The head of state also said that he has told the government to increase financing for international programs aimed at promoting Russian language and Russia’s multinational culture in the former Soviet space, and in the world as a whole.

  • 11:52 GMT

    In his speech, Putin suggested that the word “elites” had “discredited” itself in Russia over the years, adding that they were unworthy of the moniker.

    Those who “filled their pockets in the 1990s... are definitely not the elites. The true elites are those who serve Russia,” he stressed.

    The country’s new elites are the “workers and the warriors,” the president insisted. They “don’t boast of their successes, but take responsibility in the key moments,” he said, adding that they are the people who “can be entrusted with Russia in the future.”

    The participants of Russia’s military operation against Ukraine have proven that they “won’t retreat, won’t let you down and won’t betray you,” Putin said. “They are the ones who should be taking the leading positions” in society, he said.


  • 11:32 GMT

    Russia could soon surpass Japan to become the fourth largest economy in the world, Putin predicted.

    “Today, Russia’s economy is the largest in Europe when it comes to GDP in terms of purchasing power parity and the fifth in the world. The pace and, most importantly, the quality of growth allows us to hope or even state that in the near future we will be able to take another step forward and join the four largest economic the powers of the world,” he said.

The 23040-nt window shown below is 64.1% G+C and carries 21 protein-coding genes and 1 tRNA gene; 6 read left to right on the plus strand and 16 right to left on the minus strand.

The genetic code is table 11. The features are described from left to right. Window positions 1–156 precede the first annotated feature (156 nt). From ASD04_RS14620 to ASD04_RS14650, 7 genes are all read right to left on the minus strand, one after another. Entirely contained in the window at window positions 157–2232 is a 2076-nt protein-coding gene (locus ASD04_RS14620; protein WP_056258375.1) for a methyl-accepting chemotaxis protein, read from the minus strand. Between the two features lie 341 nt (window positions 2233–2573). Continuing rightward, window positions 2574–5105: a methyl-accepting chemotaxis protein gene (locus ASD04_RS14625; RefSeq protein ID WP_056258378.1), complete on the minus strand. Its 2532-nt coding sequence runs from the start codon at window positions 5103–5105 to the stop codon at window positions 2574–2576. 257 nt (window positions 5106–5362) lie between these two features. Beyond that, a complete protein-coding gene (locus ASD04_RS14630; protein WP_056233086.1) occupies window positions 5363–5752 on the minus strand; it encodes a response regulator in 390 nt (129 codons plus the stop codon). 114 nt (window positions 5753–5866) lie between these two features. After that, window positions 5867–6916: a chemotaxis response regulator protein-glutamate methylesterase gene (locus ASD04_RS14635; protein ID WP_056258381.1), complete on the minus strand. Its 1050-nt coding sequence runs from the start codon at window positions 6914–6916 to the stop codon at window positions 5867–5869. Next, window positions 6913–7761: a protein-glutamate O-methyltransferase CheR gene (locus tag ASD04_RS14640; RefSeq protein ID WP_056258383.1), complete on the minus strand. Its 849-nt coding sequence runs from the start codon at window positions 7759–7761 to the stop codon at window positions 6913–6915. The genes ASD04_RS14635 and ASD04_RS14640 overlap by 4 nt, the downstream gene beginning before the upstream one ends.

A shortage of qualified personnel and lack of domestic technology in some areas could lead to a slowdown in economic growth, the president noted, adding that the authorities will focus on eradicating those risks in the coming years

  • 10:44 GMT

    The BRICS countries are overtaking the G7 in terms of global GDP share in purchasing power parity (PPP) terms, Putin said.

    The BRICS share will increase to 36.6% by 2028, while that of the G7 will decrease to 27.8%, according to estimates provided by the president.

    “But ten years ago, the situation was different,” Putin stated, noting that the BRICS countries surpassed the G7 in terms of GDP in PPP terms (31.5% versus 30.3%) in 2022, whereas back in 1992, the BRICS share was only around 16.5%.

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  • 10:32 GMT

    Putin rejected claims by the US and its allies that Russia could launch an attack on Europe. “The West provoked the conflict in Ukraine, in the Middle East and in other regions of the world, and they continue to lie. Now, without any shame, they say that Russia supposedly intends to attack Europe. We here understand that it’s nonsense,” he stressed.

    The Russian leader also reacted to recent reports in the American media that Russia is planning to deploy nuclear weapons in space, saying that those stories were “misinformation,” aimed at involving Russia in negotiations on US terms.


  • 10:09 GMT

    Some countries are destroying moral standards and pushing their peoples towards extinction, but “Russia chooses life,” Putin said.

    ”Russia has been and remains a stronghold of traditional values, and its choice is being shared by people around the globe, including in the West,” he insisted.

    A large family should become the norm in Russia, the president said, adding that the country should aim to achieve sustainable growth in the birth rate in the next six years.